Tourist attractions that smashed world records in 2019



Slide 1 of 14: 
 Every year, new nail-biting rides that push visitors to the
 limit open at theme parks around the world - and 2019 did not
 disappoint. 
 In Malaysia, the world's longest waterslide opened, while
 visitors in the US got to try out the world's tallest adventure
 ropes course and roller coasters with record-breaking inversions. 
 Among other records, an exhibit at the Guggenheim had the
 most visitors ever in the museum's 80-year history, and
 Yellowstone's Steamboat Geyser erupted more times than it ever
 has before. 
 Visit Insider's homepage for more
 stories. 
 It was a strong end to the decade for tourist attractions around
 the world.
 Mega records were broken by nail-biting rides at theme parks,
 stunning natural events at national parks, and huge numbers of
 visitors at museums throughout 2019.
 Keep scrolling to see the rides, experiences, and exhibits that
 smashed records this year.
Slide 2 of 14: 
 Stretching a mind-boggling 3,645 feet long, the ride at Penang's
 ESCAPE theme park broke the world record for the 
 longest tube water slide, which was previously held by Action
 Park in Vernon, New Jersey.
 The slide, which opened in September, is a permanent structure
 that carries visitors down a 230-feet decline through the park's
 jungle terrain. The ride takes four minutes to complete. By
 comparison, Action Park's water slide is 1,970 feet and takes a
 comparably paltry 90 seconds.
 Breaking a world record 
 was never the park's goal.
 "I'm always baffled by how rides are made so short and quick. I
 wanted to build rides that last a good few minutes," Sim Choo
 Kheng (pictured), CEO of ESCAPE operator Sim Leisure Group, said
 in a statement.
Slide 3 of 14: 
 The 2,789.11-square-meter (or 30,021-square-foot) snow maze beat a 2015 record
 by more than 1,000 square meters, according to CBC.
 The record was set by A Maze in Corn, Inc (Canada) in St.
 Adolphe, Manitoba.
Slide 4 of 14: 
 When The Steel Curtain at Kennywood opened in Pittsburgh,
 Pennsylvania, in July, it set the record for the tallest inversion
 in the world - 197 feet above the ground.
 The 4,000-foot-long steel structure broke some other, more local
 records, too. At 220 feet, The Steel Curtain is the tallest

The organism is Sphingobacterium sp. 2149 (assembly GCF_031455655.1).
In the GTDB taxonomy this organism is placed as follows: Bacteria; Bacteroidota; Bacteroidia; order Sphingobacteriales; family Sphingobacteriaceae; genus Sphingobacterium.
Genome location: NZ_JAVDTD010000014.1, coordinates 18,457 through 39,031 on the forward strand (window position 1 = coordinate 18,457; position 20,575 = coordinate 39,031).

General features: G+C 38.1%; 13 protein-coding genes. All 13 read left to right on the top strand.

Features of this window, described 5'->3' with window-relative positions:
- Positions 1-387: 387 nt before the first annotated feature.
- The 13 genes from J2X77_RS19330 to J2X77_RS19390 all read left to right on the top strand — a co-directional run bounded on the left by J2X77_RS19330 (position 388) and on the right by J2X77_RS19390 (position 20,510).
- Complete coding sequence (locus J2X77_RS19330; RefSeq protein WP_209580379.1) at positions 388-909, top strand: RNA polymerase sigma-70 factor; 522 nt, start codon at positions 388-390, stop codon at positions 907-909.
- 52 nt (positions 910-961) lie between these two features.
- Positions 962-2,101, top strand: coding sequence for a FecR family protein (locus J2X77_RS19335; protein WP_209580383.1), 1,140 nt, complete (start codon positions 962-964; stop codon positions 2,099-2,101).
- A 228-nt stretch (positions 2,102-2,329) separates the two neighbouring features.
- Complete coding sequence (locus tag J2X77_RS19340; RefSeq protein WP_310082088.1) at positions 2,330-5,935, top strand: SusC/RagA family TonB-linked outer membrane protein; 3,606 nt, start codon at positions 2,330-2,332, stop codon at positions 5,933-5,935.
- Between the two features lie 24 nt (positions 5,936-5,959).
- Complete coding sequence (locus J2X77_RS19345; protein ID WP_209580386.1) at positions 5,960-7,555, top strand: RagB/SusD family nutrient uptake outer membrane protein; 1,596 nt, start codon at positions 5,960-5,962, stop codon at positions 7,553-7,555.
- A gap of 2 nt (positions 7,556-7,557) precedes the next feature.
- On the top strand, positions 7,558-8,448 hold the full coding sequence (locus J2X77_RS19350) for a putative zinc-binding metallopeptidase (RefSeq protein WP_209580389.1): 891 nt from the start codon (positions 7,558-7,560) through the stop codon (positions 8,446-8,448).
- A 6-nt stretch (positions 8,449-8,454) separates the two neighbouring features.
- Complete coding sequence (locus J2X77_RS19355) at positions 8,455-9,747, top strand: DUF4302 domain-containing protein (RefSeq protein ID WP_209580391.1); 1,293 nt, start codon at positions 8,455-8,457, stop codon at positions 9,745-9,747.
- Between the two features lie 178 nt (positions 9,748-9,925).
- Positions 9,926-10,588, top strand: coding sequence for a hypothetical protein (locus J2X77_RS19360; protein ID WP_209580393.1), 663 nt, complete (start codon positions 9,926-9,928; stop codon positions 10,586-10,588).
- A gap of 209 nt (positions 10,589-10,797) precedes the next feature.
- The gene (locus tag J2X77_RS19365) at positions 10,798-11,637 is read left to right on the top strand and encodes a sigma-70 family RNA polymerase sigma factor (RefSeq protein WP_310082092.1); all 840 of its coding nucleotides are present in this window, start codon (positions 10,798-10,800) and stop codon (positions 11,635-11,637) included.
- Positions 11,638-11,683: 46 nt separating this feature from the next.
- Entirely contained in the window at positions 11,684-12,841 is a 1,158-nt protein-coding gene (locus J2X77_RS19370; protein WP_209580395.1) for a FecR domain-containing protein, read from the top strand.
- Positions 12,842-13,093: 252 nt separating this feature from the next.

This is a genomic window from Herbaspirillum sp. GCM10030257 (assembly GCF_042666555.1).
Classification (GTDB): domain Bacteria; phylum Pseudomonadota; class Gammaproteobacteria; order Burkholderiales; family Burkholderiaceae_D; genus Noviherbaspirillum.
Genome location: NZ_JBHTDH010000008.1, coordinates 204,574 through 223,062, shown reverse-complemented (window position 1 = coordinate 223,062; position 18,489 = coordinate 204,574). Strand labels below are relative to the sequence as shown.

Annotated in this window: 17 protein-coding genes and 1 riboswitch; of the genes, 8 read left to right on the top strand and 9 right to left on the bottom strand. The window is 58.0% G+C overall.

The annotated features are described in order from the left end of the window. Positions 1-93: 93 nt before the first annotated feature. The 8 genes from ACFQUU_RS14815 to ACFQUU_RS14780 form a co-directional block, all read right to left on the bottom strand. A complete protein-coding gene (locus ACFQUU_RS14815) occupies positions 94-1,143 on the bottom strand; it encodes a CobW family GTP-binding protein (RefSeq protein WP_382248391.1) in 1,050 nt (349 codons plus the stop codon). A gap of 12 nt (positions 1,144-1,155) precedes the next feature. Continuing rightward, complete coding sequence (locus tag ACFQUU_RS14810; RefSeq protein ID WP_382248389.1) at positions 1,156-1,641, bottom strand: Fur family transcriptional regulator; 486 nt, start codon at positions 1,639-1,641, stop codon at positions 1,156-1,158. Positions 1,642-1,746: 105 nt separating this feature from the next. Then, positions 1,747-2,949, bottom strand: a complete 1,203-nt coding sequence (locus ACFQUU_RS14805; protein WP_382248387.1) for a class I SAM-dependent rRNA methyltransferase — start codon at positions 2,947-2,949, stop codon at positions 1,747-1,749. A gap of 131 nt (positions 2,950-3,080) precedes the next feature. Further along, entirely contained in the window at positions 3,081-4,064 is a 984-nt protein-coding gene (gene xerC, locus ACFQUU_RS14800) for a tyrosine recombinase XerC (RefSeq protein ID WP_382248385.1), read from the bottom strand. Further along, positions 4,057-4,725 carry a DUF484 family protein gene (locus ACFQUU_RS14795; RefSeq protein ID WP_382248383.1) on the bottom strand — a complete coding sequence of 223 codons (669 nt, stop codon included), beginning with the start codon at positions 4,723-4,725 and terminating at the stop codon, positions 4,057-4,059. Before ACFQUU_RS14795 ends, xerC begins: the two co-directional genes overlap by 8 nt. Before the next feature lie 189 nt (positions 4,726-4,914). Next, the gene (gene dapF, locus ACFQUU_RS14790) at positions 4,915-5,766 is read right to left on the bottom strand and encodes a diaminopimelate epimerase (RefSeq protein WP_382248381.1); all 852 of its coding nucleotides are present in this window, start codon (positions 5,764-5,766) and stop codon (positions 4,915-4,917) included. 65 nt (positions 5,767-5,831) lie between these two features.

roller coaster in Pennsylvania, and its nine inversions are the
 most in North America.
 "It's a lot of thrills, a lot of power, a lot of fun," said
 Steelers' defensive end Cam Heyward when he braved the ride ahead
 of its opening. "If you're looking for a good time, this is the
 gut punch you need!"

Slide 5 of 14: 
 In April, the Guggenheim Museum announced its exhibit, "Hilma af Klint: Paintings
 for the Future," was by far the most visited exhibit in its
 80-year history.
 A record-breaking 600,000 people went to see the artwork between
 October 2018 and April 2019, and there was a 34 percent jump in
 Guggenheim memberships.
 It was perhaps prompted by the Swedish artist's decree that the
 paintings should not be publicly displayed until 20 years after
 her death - because she believed 
 people in the future would better understand her work. She
 passed away in 1944 but the Guggenheim's exhibit was the first
 major show in the US devoted solely to her work.
 The Guggenheim wasn't the only gallery that set records for
 visitors in 2019. Among others, a Bosch show at Museum Slager in
 the Netherlands 
 sparked the most visitors in the gallery's history, and the
 Springfield Art Museum in Missouri broke visitor records 
 for the third year in a row.
Slide 6 of 14: 
 The Yukon Striker holds daredevils at the top of the ride for 3
 seconds 
 before dropping them 245 feet into an underground tunnel. The
 roller coaster's track measures 3,625 feet. 
 If that's not enough terror for you, it's also the world's
 fastest dive roller coaster, capable of reaching top speeds of 80
 miles per hour.
Slide 7 of 14: 
 The singer partnered with the Country Music Hall of Fame and
 Museum in Nashville, Tennessee, to 
 achieve the title on October 22.
 The display included 1,500 coloring pages that were submitted by
 people from 30 states. Together, the pages weighed 500 pounds.
 The rainbow-shaped art piece was part of the "Kacey Musgraves:
 All of the Colors" exhibition.
Slide 8 of 14: 
 In September, the US Geologic Survey said the geyser at
 Yellowstone National Park in Wyoming had erupted 34 times, the
 most eruptions ever recorded in a single year.
 The eruptions last anywhere from three to 40 minutes.
 It broke 2018's record of 32 eruptions. Before that, the highest
 number was 29 in 1964.
Slide 9 of 14: 
 The 75-foot-tall, 696-foot-long slide is the 
 tallest and longest of its kind in the world. It measures
 about eight stories tall.
 The space-themed ride, which opened at Schlitterbahn Waterpark
 Galveston Island 
 in June, is 85% enclosed and takes visitors on twists and
 turns through multi-colored fiberglass tubes.

Slide 10 of 14: 
 Iowa's state fair in Des Moines - which had musical guests
 including Luke Bryan and Dan + Shay - welcomed
 1,170,375 people, breaking its all-time record by 40,115